Congratulations on your new book, “The Secret Lives of Glaciers.” What’s the story behind the title?
The title “The Secret Lives of Glaciers” actually came from working with high school students on one of the student expeditions in Iceland. I was talking about all of these different ways that people on the south coast of Iceland thought about, interpreted, and interacted with glaciers. One of the students said “I never knew glaciers had so many secret lives.” In my head I was like, “yes.” It’s fun, because he gets to talk about the fact that he helped make the title of this book.
You’ve studied glaciers all over the world, from Alaska to Turkey. Why did you choose Iceland as your main base for researching your book?
Iceland's a really safe place. In a place like Alaska, you always have to have your antenna up because there are moose, there are bears, there are wolves—there are a lot of things that can happen in Alaska. In Iceland, you can walk into a landscape, and maybe a sheep is going to nibble you. Also, I wanted to understand what was happening with people and ice. In Iceland, people live very closely with glaciers, and they are so excited to talk about ice with you.
How can traveling to Iceland—or anywhere with glaciers—help students make a difference on the climate change front?
On these expeditions, students are learning a host of things. They have their On Assignment projects, where they might be learning writing or filmmaking or science or photography—but it's more than that. They have to deal with people of different backgrounds. They have to learn interdisciplinary work. They have to deal with the unknown. They learn how to approach a problem from a variety of angles, and they build the skills to really navigate complex things, such as climate change. There's no single answer for climate change—no single solution. But there are different approaches to ameliorating it.
Studying glaciers at the source seems like the most fun way to learn about them. What's the coolest way that students will learn about glaciers on a trip to Iceland?
Students learn about glaciers in a lot of ways. They learn about glaciers just by talking to people in Reykjavík. Then they travel along the south coast, and they start to see the ice over the horizon. Then they actually get to go on a glacier and kayak around a glacier. They get the whole range, and I think that's pretty powerful. They get to see all the different ways that people interact with them—all the different, special possibilities of having a glacier living with you in this landscape.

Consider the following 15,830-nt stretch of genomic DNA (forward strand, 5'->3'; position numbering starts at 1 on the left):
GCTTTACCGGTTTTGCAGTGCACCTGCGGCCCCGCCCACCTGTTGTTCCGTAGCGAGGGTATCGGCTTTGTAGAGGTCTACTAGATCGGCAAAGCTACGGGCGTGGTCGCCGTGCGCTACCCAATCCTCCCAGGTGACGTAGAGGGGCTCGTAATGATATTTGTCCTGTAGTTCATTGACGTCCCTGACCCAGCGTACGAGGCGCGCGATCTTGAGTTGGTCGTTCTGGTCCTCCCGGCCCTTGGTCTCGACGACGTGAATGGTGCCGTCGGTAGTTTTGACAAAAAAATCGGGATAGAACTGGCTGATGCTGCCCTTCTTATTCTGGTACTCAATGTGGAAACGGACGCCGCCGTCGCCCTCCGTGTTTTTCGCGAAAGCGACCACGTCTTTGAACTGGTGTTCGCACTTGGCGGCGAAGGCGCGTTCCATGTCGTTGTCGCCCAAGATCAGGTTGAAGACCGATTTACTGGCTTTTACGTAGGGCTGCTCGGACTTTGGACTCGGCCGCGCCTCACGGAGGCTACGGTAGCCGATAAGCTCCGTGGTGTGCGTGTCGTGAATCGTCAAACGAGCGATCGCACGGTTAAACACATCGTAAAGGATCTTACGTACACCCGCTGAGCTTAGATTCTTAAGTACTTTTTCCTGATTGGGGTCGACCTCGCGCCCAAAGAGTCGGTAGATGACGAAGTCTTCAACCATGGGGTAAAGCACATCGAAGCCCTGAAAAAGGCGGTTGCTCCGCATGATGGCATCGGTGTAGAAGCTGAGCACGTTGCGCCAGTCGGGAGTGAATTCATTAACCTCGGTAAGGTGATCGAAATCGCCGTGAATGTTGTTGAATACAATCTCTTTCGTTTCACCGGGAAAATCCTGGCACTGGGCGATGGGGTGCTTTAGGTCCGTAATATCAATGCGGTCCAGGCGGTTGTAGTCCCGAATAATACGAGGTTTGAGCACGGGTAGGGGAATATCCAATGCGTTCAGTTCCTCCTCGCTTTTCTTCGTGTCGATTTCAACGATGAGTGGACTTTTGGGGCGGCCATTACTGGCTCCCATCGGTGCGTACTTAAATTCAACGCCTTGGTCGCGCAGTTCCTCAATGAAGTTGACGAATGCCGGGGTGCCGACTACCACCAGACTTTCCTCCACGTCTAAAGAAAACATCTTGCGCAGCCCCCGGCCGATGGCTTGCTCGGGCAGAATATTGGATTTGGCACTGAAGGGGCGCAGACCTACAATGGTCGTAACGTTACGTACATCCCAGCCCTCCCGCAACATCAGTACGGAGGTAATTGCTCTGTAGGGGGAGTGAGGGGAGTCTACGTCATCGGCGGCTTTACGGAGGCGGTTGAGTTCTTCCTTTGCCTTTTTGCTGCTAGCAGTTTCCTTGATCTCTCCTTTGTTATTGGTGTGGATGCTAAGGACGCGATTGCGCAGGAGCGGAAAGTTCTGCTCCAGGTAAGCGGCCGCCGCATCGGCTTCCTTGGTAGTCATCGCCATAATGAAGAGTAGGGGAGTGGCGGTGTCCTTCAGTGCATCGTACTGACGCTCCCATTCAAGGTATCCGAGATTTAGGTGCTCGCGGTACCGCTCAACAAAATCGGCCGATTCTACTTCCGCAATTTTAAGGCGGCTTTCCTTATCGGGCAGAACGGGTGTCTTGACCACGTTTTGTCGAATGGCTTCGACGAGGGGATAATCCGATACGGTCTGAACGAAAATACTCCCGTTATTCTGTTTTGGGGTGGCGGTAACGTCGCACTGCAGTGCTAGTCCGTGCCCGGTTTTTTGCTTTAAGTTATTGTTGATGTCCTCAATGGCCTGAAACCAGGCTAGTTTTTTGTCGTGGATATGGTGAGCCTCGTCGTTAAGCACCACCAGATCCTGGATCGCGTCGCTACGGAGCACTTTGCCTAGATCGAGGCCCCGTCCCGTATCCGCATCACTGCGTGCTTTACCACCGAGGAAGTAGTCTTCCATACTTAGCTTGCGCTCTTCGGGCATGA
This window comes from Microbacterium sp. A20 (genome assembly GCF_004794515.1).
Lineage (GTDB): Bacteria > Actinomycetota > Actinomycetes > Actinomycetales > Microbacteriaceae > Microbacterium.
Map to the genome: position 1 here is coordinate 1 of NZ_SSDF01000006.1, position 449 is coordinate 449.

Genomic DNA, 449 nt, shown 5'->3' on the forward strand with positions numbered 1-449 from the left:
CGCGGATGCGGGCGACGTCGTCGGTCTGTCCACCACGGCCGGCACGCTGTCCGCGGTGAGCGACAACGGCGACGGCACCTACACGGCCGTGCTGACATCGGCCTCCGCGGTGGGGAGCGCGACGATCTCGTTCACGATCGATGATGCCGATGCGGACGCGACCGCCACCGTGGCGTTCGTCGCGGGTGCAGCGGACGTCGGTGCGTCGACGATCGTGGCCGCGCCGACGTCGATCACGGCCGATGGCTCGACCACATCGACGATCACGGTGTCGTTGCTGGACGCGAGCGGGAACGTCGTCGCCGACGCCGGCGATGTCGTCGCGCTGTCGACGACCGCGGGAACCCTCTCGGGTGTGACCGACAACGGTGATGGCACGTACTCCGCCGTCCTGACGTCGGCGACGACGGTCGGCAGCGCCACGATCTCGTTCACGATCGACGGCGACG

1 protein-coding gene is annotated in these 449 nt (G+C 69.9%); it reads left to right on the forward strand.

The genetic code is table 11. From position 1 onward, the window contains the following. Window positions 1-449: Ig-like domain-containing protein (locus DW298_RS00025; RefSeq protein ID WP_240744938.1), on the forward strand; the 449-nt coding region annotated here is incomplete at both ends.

How can students protect glaciers from home, wherever that may be?
I think if you want to protect a glacier, you have to realize how you're connected to a glacier. A lot of people will say “I don't have a glacier in my backyard.” What they don't realize is that glaciers control our weather. A glacier that is melting puts a lot more water into our hydro system, which leads to more stimulated weather. If they've got bigger rain events, stronger winds, stronger drought, warmer temperatures, colder temperatures—a lot of that is controlled by ice that they may not see. So, if people want to protect glaciers, I think the really critical thing is for them to start thinking about how they might be connected to them. Because when we connect to something, we start to care about it.
Is there hope for glaciers?
If climatic conditions are conducive to ice growing, ice will grow. But ice needs a specific set of things, including cold temperatures, time, and snow. We look at the temperature projections for the next 20 years, and there seems to be an upward trend, so that is not going to be great for glaciers, and a lot of glaciers are going to disappear.
Is that a permanent thing? No. Can glaciers grow back? Yes. Is there a lot we can do to slow the process of glacier change? Absolutely. We know that they are really sensitive to climate, and that should tell us that we need to amp up how we work with our climate. Glaciers are incredibly important. They are worth saving. Somewhere in that process of saving glaciers, we are going to save ourselves.
M Jackson researches glaciers and people worldwide and lives outside of Eugene, Oregon. Learn more at www.drmjackson.com or follow her work on Instagram @mlejackson.